Friday, January 22, 2010

Grapevining Pruning for Geeks (or more accurately, by a Geek?)

Today was a wonderful sunny and calm day, and I decided to take a break to enjoy the weather for an hour or so.  First I filled a wheelbarrow full of weeds and cuttings of dead twigs and such, and then I decided to be daring, and try to prune my grapevines.

The grapevines are still quite young, having had my first crop of grapes last summer.  So this is the first time  really "pruning" them.  In previous years, it was more of selecting the shoots which I would train on the trellis.  I have read lots of different descriptions on how to do it, and have been adequately confused by the terms and which of the Kniffen systems to use, and about the old wood vs. new wood, and how many buds to leave, to use as next year's lateral branches, or whatever.  But I think the basic concepts which I understand are these:

1) Trim back quite a bit, since grapevines grow like crazy.  I think I read somewhere that one should remove some 60% to 80% of the wood.  Well, since mine are quite young, I was aiming for more like 25% to 50%.
2) Train the trunks vertically, the main branches horizontally, and then the offshoots (vertical, for the most part) from these are the ones which will bear the fruit.

One of the descriptions mentioned tagging (they tied a bright cloth onto) the branches which you want to keep, and then cutting away the others.  So being the geek that I am, I decided that it would be even better to use one of the kids' paint sets (you know the ones, the sets of one-time use primary colours which seem to come with all sorts of art kits) to mark the branches.

I was very pleased by my painting technique.  I have 3 main vines, so I decided to mark each vine with a different colour, to figure out what tangled branches belonged to each one.  Here is the vines with the paint markings, before pruning (click any photo for a slightly closer view):
Grape vines before pruning

Grape vines before pruning
Since I found out that I had 3 varieties of grapes, and one bore the most fruit, I discovered that the middle one (marked in red, and also on the upper branch in white) must be that green grape which was great for juicing.  It had an overwhelming number of extra branches, whereas the yellow one on the left (which must be the dark grape which bore only one bunch) and the blue one on the right (which must be the delicious green eating grape which only bore a few bunches), these vines didn't have much branches at all.

After painting the branches I wanted to keep, it was easy to prune out the others, since I could quickly trace them back to which vine they belonged to.  If they came off the red one, they were chopped.  If they came off the yellow or blue one, I evaluated more carefully whether I could also keep and train them onto the trellis.  So in that way, my pruning should even the score somewhat, and hopefully give the other two grapes a chance to bear more fruit this year.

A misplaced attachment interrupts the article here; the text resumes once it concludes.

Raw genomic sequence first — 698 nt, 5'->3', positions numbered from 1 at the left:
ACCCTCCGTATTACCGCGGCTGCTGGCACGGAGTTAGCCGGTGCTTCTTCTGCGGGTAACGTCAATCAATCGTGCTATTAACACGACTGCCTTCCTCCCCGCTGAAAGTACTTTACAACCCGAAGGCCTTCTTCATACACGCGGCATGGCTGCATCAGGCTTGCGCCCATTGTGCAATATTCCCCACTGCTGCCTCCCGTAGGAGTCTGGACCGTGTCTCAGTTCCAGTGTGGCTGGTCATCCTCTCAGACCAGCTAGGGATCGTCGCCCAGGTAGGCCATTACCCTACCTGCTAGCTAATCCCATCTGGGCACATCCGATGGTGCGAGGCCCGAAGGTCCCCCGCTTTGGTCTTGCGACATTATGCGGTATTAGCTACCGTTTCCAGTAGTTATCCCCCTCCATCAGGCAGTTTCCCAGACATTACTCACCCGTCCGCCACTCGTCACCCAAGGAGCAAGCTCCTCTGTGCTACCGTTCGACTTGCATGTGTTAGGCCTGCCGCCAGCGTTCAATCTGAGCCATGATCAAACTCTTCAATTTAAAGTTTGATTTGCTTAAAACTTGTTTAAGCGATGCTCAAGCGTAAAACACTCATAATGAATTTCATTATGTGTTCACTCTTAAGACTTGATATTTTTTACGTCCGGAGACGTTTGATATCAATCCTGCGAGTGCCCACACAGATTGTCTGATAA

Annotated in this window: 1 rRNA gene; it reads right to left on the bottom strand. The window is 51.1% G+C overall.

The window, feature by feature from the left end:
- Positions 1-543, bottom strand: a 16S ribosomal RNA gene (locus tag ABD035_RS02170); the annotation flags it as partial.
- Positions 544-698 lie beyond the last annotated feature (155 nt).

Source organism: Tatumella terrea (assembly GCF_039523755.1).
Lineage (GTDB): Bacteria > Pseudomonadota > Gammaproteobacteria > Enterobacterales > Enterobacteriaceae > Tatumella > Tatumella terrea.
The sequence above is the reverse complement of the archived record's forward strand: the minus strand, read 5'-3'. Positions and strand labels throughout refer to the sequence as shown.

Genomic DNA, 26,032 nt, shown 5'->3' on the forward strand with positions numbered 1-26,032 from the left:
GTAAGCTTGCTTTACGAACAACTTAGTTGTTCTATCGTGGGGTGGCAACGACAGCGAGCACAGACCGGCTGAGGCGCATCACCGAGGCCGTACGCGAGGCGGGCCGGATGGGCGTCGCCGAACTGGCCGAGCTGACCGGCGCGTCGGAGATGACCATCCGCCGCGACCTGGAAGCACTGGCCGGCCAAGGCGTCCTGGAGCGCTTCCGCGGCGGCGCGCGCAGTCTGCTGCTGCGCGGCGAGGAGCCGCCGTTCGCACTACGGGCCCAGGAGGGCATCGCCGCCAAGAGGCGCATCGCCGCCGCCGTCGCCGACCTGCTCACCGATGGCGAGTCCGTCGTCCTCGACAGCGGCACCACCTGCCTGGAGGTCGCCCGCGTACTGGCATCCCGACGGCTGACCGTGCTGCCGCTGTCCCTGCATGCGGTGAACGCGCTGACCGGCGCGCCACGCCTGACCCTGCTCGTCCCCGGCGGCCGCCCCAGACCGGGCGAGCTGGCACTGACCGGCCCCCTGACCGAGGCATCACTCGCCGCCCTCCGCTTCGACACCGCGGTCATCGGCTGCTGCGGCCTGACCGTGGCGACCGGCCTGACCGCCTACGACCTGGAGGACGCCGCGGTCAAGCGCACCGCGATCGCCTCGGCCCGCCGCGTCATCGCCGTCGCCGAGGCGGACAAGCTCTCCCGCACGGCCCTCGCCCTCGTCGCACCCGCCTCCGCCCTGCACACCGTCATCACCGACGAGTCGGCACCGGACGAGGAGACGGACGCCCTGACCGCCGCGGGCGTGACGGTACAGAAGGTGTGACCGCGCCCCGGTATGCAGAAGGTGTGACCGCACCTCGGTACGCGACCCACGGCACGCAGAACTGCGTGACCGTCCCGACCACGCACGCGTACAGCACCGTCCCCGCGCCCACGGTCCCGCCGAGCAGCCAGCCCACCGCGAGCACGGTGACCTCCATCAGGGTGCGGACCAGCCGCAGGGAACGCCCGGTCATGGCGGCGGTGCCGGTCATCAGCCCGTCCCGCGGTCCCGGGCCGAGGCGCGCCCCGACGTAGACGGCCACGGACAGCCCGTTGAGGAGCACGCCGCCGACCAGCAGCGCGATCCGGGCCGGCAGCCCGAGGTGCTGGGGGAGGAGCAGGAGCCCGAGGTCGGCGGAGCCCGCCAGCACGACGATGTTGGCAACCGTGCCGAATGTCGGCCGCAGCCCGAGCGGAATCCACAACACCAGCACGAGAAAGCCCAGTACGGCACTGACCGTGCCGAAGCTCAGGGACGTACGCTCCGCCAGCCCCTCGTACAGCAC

I am very pleased by the result so far.  I could tweak a bit more, but the job is for the most part done:
Grape vines after pruning
Looking a little closer, the "yellow vine has very few lateral branches, but the one on the very left makes its way along the back of the shed.  There may not be enough light there to bear good fruit, but I left it on just to give it a chance to try:
Grape vine on trellis
The "red" vine ended up having also a "white" branch (which is a bit redundant, but I decided to keep it anyhow), and a smaller offshoot from the trunk, which I ended up marking "green", and keeping it also, mainly because it has made its way all the way across to the front (porch) of the shed, and I think I'll try to figure out a way to support these branches - they'll look pretty cool if they ever bear fruit:

Grape vine on trellis
The "blue" one had sent a long branch along the top to the left.  Once I pruned enough to free it, I flipped this over, to be along the right, where it has more room to itself.  Then I kept all the other branches too, bringing them in line with the support trellis.  The one along the bottom which is bumped up, continues up and along the underside of the roof in the porch also, so I took care to keep that one also:
Grape vine on trellis
I may be a geek, but I am very pleased by the result.  The true test will be when the vines start to grow and fruit this summer, and I'll be watching carefully to learn more about them so I can do an even better job pruning them next year.


Tootsie said...

great post!
have a wonderful weekend...oh...and don't forget to stop by this week...starting right now to enter and learn about the great give away that is being held on my blog this week!

Shady Gardener said...

You are not a "geek!" You have done a wonderful job of pruning and have all the information and reasons to offer. I will probably never do this... but I hope I remember who to "call" if I ever change my mind!! :-) Have a great weekend.

Ruralrose said...

great post, i needed reminding it was time to prune here too - peace

Garden Lily said...

Thanks to all for your kind words. Looking back at a previous post about the grape harvest, I had a link to a really good article on pruning, with clear illustrations.

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